A black college student has won the fight to keep a Confederate flag in his dorm room after school officials initially told him to take it down.
The University of South Carolina Beaufort told 19-year-old Byron Thomas on Thursday he could keep the flag up, after the freshman was told two weeks ago to remove it because of student complaints.
University spokeswoman Candace Brasseur told the Beaufort Gazette that Thomas was initially asked to remove the flag because it violates a student code of conduct discouraging bigotry, but the school's legal counsel ultimately advised the university to allow him to display the flag.
When he was first told in November to take the flag down, Thomas posted a four-minute video on YouTube saying he views the Confederate flag as a sign of Southern pride, not of racism, and was not going to remove it. The video was re-posted on CNN's iReport, where it has been viewed more than 70,000 times.
"It's not racist for me," Thomas, a Georgia native, said in the video. "All it is is a symbol that I see as a sign of respect, and people don't want to see it that way."
Before the school relented, Thomas said he felt his First Amendment rights were being violated, and said he considered legal action if he was not allowed to display the flag.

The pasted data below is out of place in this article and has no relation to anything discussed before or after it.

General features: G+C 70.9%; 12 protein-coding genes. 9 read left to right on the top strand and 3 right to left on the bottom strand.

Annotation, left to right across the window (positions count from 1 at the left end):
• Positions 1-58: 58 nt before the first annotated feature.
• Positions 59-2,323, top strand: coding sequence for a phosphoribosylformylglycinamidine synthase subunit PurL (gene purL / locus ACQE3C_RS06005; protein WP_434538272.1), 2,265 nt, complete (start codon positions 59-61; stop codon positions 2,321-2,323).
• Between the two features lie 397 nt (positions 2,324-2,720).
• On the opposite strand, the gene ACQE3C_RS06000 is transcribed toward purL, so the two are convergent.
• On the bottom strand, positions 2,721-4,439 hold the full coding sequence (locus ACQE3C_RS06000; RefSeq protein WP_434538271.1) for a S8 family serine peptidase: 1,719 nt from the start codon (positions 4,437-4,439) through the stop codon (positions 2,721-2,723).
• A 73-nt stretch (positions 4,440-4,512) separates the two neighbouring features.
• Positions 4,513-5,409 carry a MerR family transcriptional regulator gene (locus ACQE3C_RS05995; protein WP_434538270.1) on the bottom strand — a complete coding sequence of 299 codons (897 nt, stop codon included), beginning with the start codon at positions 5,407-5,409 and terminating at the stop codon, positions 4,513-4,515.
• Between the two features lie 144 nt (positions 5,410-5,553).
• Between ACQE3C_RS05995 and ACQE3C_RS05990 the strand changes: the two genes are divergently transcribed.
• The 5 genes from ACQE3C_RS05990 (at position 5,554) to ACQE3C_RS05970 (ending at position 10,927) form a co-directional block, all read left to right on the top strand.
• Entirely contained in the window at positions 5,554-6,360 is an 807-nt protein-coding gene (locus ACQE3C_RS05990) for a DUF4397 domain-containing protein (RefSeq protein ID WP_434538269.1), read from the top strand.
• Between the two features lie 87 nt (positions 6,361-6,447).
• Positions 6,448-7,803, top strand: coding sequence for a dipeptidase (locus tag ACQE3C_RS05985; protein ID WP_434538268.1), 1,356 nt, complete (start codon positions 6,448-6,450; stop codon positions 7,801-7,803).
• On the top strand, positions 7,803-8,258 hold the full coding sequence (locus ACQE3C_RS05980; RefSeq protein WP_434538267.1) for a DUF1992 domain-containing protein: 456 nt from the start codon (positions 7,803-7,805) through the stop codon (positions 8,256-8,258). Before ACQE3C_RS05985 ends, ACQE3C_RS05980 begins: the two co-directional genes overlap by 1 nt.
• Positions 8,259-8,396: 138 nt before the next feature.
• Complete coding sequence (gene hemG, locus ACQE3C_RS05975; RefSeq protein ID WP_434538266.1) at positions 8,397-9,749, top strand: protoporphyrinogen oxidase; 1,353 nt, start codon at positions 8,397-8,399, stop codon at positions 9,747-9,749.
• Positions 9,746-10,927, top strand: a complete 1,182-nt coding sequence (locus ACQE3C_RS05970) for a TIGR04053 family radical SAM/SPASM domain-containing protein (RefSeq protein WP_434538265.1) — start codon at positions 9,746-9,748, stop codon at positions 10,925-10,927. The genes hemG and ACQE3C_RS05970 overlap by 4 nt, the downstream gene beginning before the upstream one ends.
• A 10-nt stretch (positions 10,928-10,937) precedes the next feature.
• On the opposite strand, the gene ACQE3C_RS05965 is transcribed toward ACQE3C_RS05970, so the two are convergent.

A class project made him come to the realization that the flag's real meaning has been hijacked, he told the Associated Press in an interview. He said he wants people to carefully consider issues of race and not just have knee-jerk reactions to symbols.
"When I look at this flag, I don't see racism. I see respect, Southern pride," he told the AP. "This flag was seen as a communication symbol" during the Civil War.
Thomas said he also dislikes the term "African American" because it makes him feel like a half-citizen.
"I was not born in Africa, I was born in Augusta, Georgia," he said in the video.
Thomas said he's received a huge outpouring of support since the ordeal began.
"I've been getting a lot of support from people. My generation is interested in freedom of speech," Thomas said.
He said he talked to his parents -- who grew up amid the Civil Rights movement -- once the uproar started and said they weren't happy about his decision to display it, though that probably won't keep him from putting it up again.
"I don't want to make my parents mad," he said. "I may wait until Monday to put it up."